The celebration that greeted the new anti malaria vaccine may be premature, an expert on tropical and travel diseases says.
“This vaccine does not deserve even to be mentioned, let alone discussing it since there is nothing in it to help in the prevention of malaria infections,” Professor Charles Chunge of the Centre for Tropical and Travel Diseases says in an interview.
Prof. Chunge reveals that the new anti malaria vaccine Mosquirix is not effective and its efficacy rate is only 50 percent, which is below 65 percent effective and efficacy rate recommended by the World Health Organization (WHO) for all vaccines.
He observes that the WHO is likely not to authorize or recommend its use worldwide.
He advises the public to continue preventing and controlling the spread of malaria by clearing bushes around their houses, destroying stagnant waters around their homes, sleep under insect treated bed-nets, spraying their houses with insecticides and that those who are already infected to seek proper and prompt treatment with currently available strong anti malarial drugs.
Malaria kills about 34,000 people in Kenya every year. Most of these deaths occur among children aged below five years and expectant mothers.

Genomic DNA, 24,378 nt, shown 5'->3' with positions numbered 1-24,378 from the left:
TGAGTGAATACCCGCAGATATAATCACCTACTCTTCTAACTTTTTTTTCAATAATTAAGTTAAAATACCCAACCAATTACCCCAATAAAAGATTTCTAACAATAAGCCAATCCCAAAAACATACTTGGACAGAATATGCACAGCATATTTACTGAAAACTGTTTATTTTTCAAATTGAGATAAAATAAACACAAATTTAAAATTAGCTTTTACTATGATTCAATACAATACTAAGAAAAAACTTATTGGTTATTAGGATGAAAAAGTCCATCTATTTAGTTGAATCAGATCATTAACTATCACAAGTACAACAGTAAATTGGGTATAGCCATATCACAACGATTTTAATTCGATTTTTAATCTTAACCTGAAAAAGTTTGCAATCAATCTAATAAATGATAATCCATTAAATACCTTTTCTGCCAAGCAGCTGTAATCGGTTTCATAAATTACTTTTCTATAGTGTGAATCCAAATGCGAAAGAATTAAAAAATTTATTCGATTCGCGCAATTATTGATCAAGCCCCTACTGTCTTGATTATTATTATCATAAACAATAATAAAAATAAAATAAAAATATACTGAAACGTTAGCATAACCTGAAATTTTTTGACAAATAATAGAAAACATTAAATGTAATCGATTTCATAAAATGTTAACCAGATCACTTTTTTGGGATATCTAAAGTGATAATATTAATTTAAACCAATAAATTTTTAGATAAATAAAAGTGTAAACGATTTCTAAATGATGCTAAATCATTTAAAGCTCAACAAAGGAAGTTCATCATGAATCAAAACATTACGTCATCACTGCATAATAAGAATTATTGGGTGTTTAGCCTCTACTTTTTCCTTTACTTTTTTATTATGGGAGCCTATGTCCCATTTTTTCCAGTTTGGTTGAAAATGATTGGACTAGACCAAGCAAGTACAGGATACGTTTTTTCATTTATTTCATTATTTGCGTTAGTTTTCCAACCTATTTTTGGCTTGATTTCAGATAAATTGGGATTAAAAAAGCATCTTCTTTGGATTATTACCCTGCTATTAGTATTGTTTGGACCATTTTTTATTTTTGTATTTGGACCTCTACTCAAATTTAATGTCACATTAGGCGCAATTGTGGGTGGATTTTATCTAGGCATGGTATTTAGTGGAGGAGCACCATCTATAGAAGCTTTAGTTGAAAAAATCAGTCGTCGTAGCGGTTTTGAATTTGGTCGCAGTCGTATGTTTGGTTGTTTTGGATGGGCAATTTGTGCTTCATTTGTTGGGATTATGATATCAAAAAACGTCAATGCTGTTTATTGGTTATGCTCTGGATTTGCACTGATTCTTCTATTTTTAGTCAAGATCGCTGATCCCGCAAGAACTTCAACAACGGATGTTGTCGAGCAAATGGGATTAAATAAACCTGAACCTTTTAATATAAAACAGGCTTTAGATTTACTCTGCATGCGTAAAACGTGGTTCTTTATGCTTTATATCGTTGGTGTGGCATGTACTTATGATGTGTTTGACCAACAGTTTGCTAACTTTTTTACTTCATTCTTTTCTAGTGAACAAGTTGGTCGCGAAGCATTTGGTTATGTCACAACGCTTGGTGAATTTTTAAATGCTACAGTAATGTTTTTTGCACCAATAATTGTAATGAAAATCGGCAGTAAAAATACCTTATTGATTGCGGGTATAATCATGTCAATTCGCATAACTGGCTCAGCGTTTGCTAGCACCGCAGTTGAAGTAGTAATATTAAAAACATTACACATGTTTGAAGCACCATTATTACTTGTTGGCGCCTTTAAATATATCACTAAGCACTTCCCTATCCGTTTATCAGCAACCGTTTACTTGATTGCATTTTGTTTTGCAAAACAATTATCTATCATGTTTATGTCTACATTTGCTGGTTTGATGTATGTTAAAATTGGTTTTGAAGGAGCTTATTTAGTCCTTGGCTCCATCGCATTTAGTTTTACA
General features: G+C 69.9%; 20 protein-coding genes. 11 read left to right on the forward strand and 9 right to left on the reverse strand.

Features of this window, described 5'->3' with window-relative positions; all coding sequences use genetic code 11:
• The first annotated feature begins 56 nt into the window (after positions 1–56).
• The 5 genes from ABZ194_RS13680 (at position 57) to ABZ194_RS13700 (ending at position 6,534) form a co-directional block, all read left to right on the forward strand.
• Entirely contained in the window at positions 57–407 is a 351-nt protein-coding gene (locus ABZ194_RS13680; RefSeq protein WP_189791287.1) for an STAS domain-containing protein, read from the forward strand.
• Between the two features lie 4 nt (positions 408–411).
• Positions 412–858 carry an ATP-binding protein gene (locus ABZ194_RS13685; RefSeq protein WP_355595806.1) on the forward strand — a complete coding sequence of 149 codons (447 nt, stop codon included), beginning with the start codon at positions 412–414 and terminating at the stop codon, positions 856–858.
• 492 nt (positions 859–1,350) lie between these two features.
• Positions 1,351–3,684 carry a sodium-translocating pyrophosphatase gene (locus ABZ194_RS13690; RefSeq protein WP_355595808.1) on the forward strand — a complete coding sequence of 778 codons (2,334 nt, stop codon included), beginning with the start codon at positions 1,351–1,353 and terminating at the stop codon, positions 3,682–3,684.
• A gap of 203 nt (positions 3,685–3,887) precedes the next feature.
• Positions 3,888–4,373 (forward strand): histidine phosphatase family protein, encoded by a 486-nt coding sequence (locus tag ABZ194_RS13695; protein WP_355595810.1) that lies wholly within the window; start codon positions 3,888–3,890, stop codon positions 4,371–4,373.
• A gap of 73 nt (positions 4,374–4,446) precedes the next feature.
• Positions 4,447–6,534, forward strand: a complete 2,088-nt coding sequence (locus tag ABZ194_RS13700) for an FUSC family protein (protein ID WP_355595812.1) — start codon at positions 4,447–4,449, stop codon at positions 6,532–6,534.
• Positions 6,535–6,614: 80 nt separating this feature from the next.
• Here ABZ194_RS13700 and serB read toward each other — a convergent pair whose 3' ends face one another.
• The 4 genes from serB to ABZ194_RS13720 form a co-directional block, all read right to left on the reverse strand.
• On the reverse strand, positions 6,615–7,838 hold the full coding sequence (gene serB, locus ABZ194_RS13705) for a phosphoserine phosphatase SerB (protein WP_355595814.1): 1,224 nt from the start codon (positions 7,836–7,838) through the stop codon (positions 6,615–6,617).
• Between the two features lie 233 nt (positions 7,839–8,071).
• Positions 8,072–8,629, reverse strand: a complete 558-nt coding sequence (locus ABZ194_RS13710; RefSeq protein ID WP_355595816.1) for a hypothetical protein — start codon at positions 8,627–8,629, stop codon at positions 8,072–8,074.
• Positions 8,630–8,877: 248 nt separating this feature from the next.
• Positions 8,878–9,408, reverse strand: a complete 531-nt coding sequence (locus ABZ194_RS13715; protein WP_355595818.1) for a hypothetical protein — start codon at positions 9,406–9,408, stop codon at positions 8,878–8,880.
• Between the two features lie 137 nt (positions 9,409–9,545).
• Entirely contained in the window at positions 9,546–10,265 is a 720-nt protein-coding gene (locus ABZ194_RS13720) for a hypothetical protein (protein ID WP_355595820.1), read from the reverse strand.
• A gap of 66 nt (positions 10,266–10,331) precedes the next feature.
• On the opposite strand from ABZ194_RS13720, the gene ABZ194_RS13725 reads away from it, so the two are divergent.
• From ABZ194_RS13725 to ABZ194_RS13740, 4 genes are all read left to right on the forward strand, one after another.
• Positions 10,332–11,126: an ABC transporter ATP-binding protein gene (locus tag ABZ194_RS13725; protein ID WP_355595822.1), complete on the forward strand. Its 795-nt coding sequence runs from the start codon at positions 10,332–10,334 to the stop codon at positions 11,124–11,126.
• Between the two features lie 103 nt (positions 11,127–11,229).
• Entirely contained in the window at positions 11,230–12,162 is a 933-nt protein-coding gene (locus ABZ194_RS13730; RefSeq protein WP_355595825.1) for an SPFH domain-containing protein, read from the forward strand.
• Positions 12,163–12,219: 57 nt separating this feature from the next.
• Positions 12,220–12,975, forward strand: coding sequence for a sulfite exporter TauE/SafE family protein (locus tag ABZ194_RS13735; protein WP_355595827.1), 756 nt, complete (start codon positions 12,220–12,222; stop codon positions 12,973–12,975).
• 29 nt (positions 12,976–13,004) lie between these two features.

These figures are almost the same in other African countries within the malaria zones of Sub Saharan region.
It is these deaths from malaria and other vaccine preventable diseases that forced an institution like Bill and Melinda Gates Foundation to focus more on how to help fund African countries/governments to overcome challenges posed by diseases.
The foundation was involved through funding in the development of this new childhood vaccine brand named RTSS, which has been approved by the European Drug Regulators for use to prevent malaria infections among children aged six week to 17 months.
Malaria, according to experts is number one killer disease globally. This stubborn parasite and tropical disease does not have any known vaccines thus making Mosquirix vaccine the only vaccine against malaria.
However, the World Health Organization (WHO) is yet to give the new vaccine a clean bill of health.
Malaria is caused by a parasite known as plasmodium falciparum from mosquito bites. Kenya is a malaria zone and at one time the disease or highland malaria killed 2000 people in Kisii, Nandi, Kericho, Bomet and around Mount Kenya region, Cherenganyi hills among others.
It is for this reason that the new vaccine was greeted with excitement. The vaccine underwent clinical trials and tests at Kenya Medical Research Institute (KEMRI) under lead researcher Dr. Benhards Ogutu.
And the Ministry of Health says the vaccine is likely to reduce malaria infection rates among children in Kenya by a bigger percentage.
While the manufacturer and the Ministry officials and medics pour praises on the new vaccine as a breakthrough in the war against malaria the chairman, Prof. Chunge faults the new vaccine Mosquirix.
Immunizations are tickets to good health given that vaccines are taken by healthy people to prevent or avoid infections. Lack of access to immunizations has caused untold sufferings and deaths from diseases, which could easily be prevented.